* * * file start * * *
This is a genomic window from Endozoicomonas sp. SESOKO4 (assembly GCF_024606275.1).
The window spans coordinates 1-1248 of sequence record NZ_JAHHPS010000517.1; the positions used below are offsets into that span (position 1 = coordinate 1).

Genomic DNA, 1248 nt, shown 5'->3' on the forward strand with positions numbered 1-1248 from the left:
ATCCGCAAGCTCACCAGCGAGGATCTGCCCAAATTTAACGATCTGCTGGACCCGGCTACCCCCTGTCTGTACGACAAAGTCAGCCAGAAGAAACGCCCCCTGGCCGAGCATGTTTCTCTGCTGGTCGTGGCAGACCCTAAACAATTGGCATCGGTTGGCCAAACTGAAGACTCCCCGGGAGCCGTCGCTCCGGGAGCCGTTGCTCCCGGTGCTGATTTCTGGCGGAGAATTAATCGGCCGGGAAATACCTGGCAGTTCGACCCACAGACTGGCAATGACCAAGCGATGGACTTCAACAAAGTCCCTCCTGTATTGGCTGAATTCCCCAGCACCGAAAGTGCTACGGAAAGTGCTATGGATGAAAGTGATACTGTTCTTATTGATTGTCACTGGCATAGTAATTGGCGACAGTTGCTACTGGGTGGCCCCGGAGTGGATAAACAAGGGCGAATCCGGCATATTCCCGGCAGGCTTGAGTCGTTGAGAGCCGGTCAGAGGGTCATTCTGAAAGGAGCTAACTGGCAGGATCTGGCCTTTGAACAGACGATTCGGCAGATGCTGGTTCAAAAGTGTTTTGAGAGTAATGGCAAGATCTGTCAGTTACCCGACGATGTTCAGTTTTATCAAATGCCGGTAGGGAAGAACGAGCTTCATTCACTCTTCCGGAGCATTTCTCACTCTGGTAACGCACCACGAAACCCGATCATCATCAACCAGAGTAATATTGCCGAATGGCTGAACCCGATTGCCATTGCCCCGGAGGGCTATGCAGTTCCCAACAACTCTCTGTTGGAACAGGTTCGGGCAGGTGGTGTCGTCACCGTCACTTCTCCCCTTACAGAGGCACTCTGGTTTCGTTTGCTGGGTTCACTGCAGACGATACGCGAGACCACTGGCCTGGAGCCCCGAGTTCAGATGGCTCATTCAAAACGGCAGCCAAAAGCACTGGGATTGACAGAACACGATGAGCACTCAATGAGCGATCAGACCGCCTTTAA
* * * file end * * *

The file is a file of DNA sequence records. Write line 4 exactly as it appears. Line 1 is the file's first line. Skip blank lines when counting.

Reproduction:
ATCCGCAAGCTCACCAGCGAGGATCTGCCCAAATTTAACGATCTGCTGGACCCGGCTACCCCCTGTCTGTACGACAAAGTCAGCCAGAAGAAACGCCCCCTGGCCGAGCATGTTTCTCTGCTGGTCGTGGCAGACCCTAAACAATTGGCATCGGTTGGCCAAACTGAAGACTCCCCGGGAGCCGTCGCTCCGGGAGCCGTTGCTCCCGGTGCTGATTTCTGGCGGAGAATTAATCGGCCGGGAAATACCTGGCAGTTCGACCCACAGACTGGCAATGACCAAGCGATGGACTTCAACAAAGTCCCTCCTGTATTGGCTGAATTCCCCAGCACCGAAAGTGCTACGGAAAGTGCTATGGATGAAAGTGATACTGTTCTTATTGATTGTCACTGGCATAGTAATTGGCGACAGTTGCTACTGGGTGGCCCCGGAGTGGATAAACAAGGGCGAATCCGGCATATTCCCGGCAGGCTTGAGTCGTTGAGAGCCGGTCAGAGGGTCATTCTGAAAGGAGCTAACTGGCAGGATCTGGCCTTTGAACAGACGATTCGGCAGATGCTGGTTCAAAAGTGTTTTGAGAGTAATGGCAAGATCTGTCAGTTACCCGACGATGTTCAGTTTTATCAAATGCCGGTAGGGAAGAACGAGCTTCATTCACTCTTCCGGAGCATTTCTCACTCTGGTAACGCACCACGAAACCCGATCATCATCAACCAGAGTAATATTGCCGAATGGCTGAACCCGATTGCCATTGCCCCGGAGGGCTATGCAGTTCCCAACAACTCTCTGTTGGAACAGGTTCGGGCAGGTGGTGTCGTCACCGTCACTTCTCCCCTTACAGAGGCACTCTGGTTTCGTTTGCTGGGTTCACTGCAGACGATACGCGAGACCACTGGCCTGGAGCCCCGAGTTCAGATGGCTCATTCAAAACGGCAGCCAAAAGCACTGGGATTGACAGAACACGATGAGCACTCAATGAGCGATCAGACCGCCTTTAA